Methods for processing and adaptation of data from global and regional climate models have opened new doors within hydrological research. Improved connections between climate models and hydrological models have resulted in researchers being able to examine the climate effects on water flows, floods and transport of nutrients. They have also created new hydrological future scenarios for Sweden and Europe, as well as knowledge of local climate impact on water flows and water quality.
Researchers at SMHI have developed new methods for estimating future intense precipitation, which is valuable for climate adaptation and social planning.
"We have developed tools which can describe the heavy torrential rains and simulate how water flows quickly change in smaller drainage basins. This is important knowledge when, for example, a city will prepare for future climate changes," says Jonas Olsson, researcher within hydrology at SMHI and coordinator of the strategic research project Hydroimpacts 2.0.
Impact on water quality
The effects of urbanisation and changed sources of contamination can play a larger role for the quality of surface water than the climate change itself. More contaminants will also be transported when amounts of rainfall will increase in the future.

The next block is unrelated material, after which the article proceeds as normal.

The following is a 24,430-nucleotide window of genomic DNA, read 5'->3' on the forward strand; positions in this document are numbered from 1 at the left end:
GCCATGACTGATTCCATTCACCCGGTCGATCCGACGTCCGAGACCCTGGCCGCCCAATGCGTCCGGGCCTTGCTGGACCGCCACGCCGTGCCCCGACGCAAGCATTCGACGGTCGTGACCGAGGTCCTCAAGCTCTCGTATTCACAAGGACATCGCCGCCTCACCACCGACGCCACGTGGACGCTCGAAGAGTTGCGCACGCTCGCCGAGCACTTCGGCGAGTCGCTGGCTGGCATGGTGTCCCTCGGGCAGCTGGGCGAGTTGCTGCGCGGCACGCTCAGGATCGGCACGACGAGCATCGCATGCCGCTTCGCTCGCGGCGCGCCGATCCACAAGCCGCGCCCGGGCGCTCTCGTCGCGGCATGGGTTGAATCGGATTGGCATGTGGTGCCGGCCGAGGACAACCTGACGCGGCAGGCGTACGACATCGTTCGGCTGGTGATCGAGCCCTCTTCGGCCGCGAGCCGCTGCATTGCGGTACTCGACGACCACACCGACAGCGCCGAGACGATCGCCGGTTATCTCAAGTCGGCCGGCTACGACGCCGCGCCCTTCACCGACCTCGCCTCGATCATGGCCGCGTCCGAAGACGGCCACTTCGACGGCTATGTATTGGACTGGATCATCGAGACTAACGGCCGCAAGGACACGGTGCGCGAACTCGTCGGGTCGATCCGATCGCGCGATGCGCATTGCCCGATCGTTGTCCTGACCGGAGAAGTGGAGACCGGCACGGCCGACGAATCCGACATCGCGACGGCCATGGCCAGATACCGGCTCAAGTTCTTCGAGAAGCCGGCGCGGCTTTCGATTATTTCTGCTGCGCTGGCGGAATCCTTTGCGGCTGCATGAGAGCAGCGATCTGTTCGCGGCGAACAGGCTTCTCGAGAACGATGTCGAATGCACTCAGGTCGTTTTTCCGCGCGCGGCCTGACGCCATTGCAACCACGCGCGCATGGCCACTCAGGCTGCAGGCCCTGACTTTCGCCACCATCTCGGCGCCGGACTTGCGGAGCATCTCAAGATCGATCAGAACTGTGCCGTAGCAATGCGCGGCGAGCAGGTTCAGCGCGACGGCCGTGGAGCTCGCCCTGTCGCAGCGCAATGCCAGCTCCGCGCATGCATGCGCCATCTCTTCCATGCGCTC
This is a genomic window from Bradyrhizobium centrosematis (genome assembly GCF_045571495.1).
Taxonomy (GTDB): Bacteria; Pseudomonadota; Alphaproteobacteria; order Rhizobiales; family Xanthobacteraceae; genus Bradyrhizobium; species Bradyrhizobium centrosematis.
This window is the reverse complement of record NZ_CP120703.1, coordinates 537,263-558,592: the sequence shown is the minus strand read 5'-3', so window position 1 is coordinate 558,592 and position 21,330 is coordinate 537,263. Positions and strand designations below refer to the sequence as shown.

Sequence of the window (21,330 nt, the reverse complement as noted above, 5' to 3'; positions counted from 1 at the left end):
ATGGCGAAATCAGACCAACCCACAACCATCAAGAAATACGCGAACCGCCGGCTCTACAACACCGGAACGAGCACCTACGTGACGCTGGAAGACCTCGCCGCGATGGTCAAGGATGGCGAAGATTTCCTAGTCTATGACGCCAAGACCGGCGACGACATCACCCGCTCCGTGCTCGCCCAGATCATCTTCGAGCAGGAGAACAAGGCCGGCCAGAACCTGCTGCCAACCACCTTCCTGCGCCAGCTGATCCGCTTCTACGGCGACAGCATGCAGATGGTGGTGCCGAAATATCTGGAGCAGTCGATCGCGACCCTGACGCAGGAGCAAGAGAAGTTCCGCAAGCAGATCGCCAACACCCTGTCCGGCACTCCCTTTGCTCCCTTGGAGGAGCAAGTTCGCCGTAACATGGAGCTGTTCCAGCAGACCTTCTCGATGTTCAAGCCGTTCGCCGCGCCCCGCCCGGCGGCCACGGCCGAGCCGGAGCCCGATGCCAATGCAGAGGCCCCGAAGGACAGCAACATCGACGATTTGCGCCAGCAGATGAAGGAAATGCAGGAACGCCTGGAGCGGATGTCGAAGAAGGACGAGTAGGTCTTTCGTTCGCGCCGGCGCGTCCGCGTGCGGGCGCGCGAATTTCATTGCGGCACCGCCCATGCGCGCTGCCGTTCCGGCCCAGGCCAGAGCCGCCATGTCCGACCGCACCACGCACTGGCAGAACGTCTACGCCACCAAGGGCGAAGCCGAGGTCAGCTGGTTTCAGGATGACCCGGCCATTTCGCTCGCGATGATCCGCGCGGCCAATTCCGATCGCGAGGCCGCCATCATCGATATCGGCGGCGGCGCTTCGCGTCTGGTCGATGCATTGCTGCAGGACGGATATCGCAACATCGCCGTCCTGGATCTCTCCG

"The smart growth of cities is therefore a key factor for adapting and maintaining a good quality of surface water in the future," says Matthias Borris at Luleå University of Technology, who has conducted studies on the quality of surface water in Skellefteå.
Transport of contaminants
The spread of water contaminants has also been studied. Magnus Persson at Lund University concludes that where the rainfall amounts will increase in the future, you can expect a slightly larger risk of spread of contaminants down to the ground water. To a certain extent the increasing amounts of rainfall will be counteracted by increasing evaporation.
In northern Sweden, where the difference between rainfall and evaporation is largest, you can therefore expect a slightly larger increase in contamination risks. Even though the transport speeds are not expected to increase by more than a few per cent, there may be reasons to watch over the safety areas for ground and surface water sources, particularly in northern Sweden.
Eutrophication in the Baltic Sea
The countries surrounding the Baltic Sea have agreed on reduced emissions of nitrogen and phosphorus. An analysis shows that it is possible to attain the targets of lower transport of nutrients to the Baltic Sea at the next turn of the century. The climate change both helps and worsens the opportunities.
In the strategic research project Hydroimpacts 2.0, experts within hydrology, climate modelling and IT from SMHI, Luleå University of Technology and Lund University have collaborated. The project is funded by the Swedish Research Council Formas and will be concluded in 2014.